May 4, 2010

Rabbi Andy Sacks on's "Masorti Matters": Pulling the wool over our eyes - and Shavuot Davening

Please be reminded that if you wish to read Torah or Ruth at the Kotel HaMasorti sunrise Shavuot davening - call Rabbi Sacks at 02-565-8007

Tuesday May 04, 2010

Pulling the wool over our eyes
Posted by Rabbi Andrew Sacks

MK David Rotem has just returned from a trip to North America where he was accompanied by Deputy Foreign Minister Danny Ayalon. Their mission was simple - or so they thought.
Rotem has drafted legislation ostensibly intended to ease the conversion process here in Israel. The target population is the approximately 340,000 citizens, mainly from the Former Soviet Union, who came to Israel under the Law of Return but are not Jewish according to halacha (Jewish law). He asked for support of his bill.

The Law of Return allows for those with a single Jewish grandparent, along with immediate family, to claim citizenship. Many of these people consider themselves Jewish, and some would have definitely appreciated a process allowing them to officially convert to Judaism. Without an official conversion they still live as Jews. They study with Jews. They are members of the various youth movements. They faithfully serve in the army.
They are, however, unable to marry (there is no civil marriage in Israel - do not be deceived by the recent so-called civil marriage bill, also authored by Rotem) and they are buried outside of the main Jewish cemeteries.
There was a time when many would have wished to convert. But the process, through the official Chief Rabbinate, has become so demeaning and humiliating that few are still interested.
Rotem claims that his bill would reopen the doors to conversion by allowing local rabbis (of course all Orthodox) to convene conversion courts. What he fails to mention is that most of those 340,000 have been so turned off that it is unlikely that they will even apply. And, even if they do, the local Beit Din may have its converts recognized only with the approval of the Chief Rabbi (good luck!).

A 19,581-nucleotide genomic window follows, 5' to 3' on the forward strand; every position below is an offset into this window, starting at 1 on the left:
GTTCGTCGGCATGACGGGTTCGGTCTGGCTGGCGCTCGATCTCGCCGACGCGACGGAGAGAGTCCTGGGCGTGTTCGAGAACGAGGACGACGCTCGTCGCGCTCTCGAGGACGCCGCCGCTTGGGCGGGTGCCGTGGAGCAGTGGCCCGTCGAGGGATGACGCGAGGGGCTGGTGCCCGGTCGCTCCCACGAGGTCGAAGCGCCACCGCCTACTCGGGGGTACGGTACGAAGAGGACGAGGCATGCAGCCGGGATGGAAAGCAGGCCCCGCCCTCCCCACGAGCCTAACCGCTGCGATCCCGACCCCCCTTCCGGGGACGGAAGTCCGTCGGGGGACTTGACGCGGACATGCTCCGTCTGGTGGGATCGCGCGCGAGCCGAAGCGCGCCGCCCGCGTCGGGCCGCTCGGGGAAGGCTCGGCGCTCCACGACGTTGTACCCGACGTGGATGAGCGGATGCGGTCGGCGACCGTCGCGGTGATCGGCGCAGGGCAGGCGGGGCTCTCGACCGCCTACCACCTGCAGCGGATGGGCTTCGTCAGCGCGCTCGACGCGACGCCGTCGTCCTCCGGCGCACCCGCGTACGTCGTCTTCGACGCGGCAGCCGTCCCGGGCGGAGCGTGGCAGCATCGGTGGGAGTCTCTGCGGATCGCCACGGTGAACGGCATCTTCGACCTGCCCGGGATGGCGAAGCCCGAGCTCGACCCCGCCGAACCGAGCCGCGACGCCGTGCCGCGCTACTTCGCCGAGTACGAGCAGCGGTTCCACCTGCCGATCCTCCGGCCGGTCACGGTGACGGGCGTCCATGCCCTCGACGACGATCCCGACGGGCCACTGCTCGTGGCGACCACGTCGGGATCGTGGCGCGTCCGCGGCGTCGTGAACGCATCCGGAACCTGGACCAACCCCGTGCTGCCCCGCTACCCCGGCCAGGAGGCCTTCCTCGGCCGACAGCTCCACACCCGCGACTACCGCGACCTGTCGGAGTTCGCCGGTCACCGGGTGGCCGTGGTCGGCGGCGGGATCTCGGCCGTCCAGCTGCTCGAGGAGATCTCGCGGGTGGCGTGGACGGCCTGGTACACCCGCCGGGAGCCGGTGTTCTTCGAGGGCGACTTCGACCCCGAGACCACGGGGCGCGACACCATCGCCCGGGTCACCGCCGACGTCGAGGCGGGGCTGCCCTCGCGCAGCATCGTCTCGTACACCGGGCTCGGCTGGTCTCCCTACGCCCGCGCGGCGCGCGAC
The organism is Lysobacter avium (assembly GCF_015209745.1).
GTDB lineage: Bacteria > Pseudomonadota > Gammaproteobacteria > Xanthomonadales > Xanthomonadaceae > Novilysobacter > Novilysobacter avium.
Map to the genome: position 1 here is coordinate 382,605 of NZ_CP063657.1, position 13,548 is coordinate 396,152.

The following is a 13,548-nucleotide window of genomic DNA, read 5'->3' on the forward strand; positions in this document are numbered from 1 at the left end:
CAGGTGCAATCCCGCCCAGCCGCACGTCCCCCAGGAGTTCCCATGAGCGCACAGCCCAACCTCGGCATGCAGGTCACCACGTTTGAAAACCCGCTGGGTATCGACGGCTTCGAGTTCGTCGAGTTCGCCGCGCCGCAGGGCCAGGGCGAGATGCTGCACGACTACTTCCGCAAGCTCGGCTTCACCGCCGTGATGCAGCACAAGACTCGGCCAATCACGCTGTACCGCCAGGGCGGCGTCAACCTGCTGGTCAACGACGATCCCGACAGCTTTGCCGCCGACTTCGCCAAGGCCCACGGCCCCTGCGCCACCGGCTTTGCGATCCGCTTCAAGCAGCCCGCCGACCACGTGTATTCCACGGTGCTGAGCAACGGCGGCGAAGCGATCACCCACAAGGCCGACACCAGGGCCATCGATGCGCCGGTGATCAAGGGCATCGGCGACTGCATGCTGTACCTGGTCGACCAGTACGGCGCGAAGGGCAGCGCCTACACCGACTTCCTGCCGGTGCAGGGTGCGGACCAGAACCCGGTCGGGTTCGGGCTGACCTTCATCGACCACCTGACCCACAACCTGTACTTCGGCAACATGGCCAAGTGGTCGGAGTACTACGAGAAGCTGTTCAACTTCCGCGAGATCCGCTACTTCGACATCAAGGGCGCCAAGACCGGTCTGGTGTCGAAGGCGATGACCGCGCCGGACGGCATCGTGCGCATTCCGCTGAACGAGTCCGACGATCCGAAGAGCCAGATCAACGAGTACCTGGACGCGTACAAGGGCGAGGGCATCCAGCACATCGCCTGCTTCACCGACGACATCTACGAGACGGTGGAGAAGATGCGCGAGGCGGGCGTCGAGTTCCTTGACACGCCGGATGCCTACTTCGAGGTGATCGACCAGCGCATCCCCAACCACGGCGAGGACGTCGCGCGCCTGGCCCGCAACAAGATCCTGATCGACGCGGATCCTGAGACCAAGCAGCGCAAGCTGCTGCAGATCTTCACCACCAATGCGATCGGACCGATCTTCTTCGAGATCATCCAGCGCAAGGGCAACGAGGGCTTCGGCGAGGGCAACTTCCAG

Rotem also seeks to "grant authority" over conversion to the country's Chief Rabbinate. The law does not do so today. In effect, he wants to grant the Rabbinate much broader powers.

He does not mention the non-Orthodox options, thus casting those movements aside.
A statement was issued jointly by the Conservative, Reform and Reconstructionist movements:
MK Rotem believes his proposed legislation would rapidly open the door to a faster conversion process. We respectfully disagree. Not only would this legislation fail to achieve his forecasted result, the collateral damage to the 85% of world Jewry who are not Orthodox (and perhaps others who are) would be disastrous to the unity of the Jewish people..."
The law, as it is currently worded, would likely lead the Interior Ministry (headed by the zealously Orthodox Shas party) to refuse recognition of Masorti/Conservative and Reform conversions. This would mark a severe change in the current situation and a slap in the face to those who seek to convert yet understand that there are "seventy (i.e. many) faces to the Torah" and all "are the words of the living God."
I can already hear the talkbackers saying, "Good. The Conservative and Reform have destroyed American Jewry, we don't need them in Israel." But let us be reminded (beside the stupidity of this notion) that Israel is a democracy and not a theocracy to be run by mullahs masquerading as rabbis. In all true democracies the rights of minorities must be protected.
Beyond all of this,  the bill seems to allow for people who enter Israel and then convert to still be ineligible for citizenship under the Law of Return. Thus converts may be treated as second class Jews.
The feelings of disconnect of much of Diaspora Jewry toward Israel are growing stronger. We need to narrow this gap rather than fan the fires of divisiveness as this law surely will.
The debate over "who is a Jew" has slowly ebbed as the Israeli courts have recognized the legitimacy of non-Orthodox Jewry. Now is not the time to move backward.
MK Rotem met with many of the North American Jewish community leaders in an attempt to convince them that his proposed legislation would be good for all and harmful to none.
He failed to gain their support not because Diaspora Jewry disagrees with the aim of opening the doors wider to those who wish to become halachically Jewish. He failed because his arguments in support of his bill were specious and lacking in merit.
Ah, but who are these leaders who sit in the comfort that is America and dictate Israeli policy, you might ask? 
They are the very people who back the pro-Israel lobbies, give money, send many of their children to Israel and educate future generations of Jews with the understanding that Israel is central to Judaism. They are our partners.
A tip of the hat (my Kippah remains in place) to those who patiently and respectfully listened to MK Rotem but did not allow the wool to be pulled over their eyes.